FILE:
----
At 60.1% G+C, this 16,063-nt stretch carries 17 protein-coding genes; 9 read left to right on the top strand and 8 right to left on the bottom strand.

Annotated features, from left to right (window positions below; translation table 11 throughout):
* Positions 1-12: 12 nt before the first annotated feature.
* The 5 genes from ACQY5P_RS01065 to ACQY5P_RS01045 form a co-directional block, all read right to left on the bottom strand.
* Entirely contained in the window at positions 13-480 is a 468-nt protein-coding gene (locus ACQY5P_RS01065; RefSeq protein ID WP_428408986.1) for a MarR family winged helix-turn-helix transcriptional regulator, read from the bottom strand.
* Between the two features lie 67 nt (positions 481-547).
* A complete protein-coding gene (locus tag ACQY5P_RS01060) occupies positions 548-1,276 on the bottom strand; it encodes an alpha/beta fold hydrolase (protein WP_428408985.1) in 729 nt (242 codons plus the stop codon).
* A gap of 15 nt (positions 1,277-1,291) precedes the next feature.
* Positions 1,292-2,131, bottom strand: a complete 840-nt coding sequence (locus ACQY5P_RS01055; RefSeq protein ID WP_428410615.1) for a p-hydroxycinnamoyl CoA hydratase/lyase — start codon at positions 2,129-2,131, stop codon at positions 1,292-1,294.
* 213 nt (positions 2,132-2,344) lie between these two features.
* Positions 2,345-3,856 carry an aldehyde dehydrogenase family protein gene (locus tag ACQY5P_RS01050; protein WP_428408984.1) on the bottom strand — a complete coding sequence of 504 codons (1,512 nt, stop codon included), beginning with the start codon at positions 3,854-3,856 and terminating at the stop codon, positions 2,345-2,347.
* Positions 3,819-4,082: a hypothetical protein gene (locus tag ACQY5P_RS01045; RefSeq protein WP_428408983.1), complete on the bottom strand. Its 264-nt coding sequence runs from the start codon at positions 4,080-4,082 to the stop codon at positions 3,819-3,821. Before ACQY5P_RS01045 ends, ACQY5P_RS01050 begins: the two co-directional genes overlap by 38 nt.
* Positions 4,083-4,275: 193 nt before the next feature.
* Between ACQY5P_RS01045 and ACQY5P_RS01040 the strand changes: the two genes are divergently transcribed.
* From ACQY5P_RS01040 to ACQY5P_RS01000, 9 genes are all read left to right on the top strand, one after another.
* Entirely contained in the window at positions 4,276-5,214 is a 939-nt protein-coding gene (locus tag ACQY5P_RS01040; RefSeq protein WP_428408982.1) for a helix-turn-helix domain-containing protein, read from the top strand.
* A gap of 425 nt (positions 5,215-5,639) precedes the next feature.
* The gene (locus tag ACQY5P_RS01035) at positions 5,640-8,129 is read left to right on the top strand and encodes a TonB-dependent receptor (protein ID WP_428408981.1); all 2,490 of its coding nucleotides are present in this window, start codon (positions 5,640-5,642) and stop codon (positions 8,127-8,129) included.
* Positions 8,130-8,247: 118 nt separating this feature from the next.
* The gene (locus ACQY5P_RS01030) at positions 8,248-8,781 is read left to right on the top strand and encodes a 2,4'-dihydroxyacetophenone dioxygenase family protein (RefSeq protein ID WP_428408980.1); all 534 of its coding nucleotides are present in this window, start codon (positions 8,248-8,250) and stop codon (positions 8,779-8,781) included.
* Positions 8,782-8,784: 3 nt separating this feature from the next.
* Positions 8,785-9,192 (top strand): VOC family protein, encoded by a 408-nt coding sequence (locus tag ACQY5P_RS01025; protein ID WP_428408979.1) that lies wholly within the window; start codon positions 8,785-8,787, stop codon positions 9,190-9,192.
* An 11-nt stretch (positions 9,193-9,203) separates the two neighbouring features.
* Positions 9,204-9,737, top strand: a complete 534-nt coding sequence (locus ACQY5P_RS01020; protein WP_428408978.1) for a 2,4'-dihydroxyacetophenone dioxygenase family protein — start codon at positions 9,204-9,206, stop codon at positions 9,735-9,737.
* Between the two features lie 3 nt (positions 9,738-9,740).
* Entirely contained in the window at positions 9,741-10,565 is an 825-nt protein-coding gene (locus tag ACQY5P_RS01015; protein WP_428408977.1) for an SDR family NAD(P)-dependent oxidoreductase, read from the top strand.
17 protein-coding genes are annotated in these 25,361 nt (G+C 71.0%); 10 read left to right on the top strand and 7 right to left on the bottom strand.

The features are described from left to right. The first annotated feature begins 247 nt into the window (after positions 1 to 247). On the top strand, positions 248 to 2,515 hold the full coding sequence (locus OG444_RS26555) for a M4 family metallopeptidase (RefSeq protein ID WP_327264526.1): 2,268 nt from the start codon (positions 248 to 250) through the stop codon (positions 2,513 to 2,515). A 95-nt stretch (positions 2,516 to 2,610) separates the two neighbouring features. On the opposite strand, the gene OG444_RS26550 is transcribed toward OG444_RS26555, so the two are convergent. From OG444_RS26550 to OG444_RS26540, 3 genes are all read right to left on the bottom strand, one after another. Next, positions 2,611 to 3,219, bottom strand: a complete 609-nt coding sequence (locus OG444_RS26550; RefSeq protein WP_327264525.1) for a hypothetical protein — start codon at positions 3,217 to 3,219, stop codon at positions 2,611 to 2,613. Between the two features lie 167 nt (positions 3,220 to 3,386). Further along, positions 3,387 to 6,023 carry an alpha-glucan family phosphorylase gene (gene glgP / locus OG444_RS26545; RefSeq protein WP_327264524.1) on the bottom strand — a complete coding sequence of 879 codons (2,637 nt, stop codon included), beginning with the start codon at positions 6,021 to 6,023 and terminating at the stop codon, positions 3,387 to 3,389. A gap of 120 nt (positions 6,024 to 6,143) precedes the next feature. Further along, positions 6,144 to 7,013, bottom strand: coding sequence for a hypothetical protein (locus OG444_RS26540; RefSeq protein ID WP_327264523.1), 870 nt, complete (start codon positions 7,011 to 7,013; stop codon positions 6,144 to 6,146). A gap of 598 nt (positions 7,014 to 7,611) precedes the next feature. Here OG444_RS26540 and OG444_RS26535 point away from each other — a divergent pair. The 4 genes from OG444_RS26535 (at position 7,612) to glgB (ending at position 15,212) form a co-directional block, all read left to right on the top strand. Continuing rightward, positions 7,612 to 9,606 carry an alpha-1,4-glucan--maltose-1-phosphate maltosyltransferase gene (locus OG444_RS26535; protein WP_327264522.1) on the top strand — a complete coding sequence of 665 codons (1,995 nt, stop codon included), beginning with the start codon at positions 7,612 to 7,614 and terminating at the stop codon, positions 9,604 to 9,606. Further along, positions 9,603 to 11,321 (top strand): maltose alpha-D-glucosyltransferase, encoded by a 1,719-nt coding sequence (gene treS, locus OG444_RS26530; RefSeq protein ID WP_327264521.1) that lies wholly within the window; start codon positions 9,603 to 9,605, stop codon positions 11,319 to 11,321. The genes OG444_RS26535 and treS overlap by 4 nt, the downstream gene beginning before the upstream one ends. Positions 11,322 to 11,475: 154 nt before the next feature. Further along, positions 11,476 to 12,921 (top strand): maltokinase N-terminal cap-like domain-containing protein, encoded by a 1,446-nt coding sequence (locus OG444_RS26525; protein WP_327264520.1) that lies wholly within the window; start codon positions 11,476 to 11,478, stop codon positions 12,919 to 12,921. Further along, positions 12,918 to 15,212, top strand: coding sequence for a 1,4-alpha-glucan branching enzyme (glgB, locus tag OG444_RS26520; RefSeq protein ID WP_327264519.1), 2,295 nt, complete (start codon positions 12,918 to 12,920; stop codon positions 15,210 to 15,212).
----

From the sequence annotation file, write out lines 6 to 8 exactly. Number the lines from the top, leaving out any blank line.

* Between the two features lie 67 nt (positions 481-547).
* A complete protein-coding gene (locus tag ACQY5P_RS01060) occupies positions 548-1,276 on the bottom strand; it encodes an alpha/beta fold hydrolase (protein WP_428408985.1) in 729 nt (242 codons plus the stop codon).
* A gap of 15 nt (positions 1,277-1,291) precedes the next feature.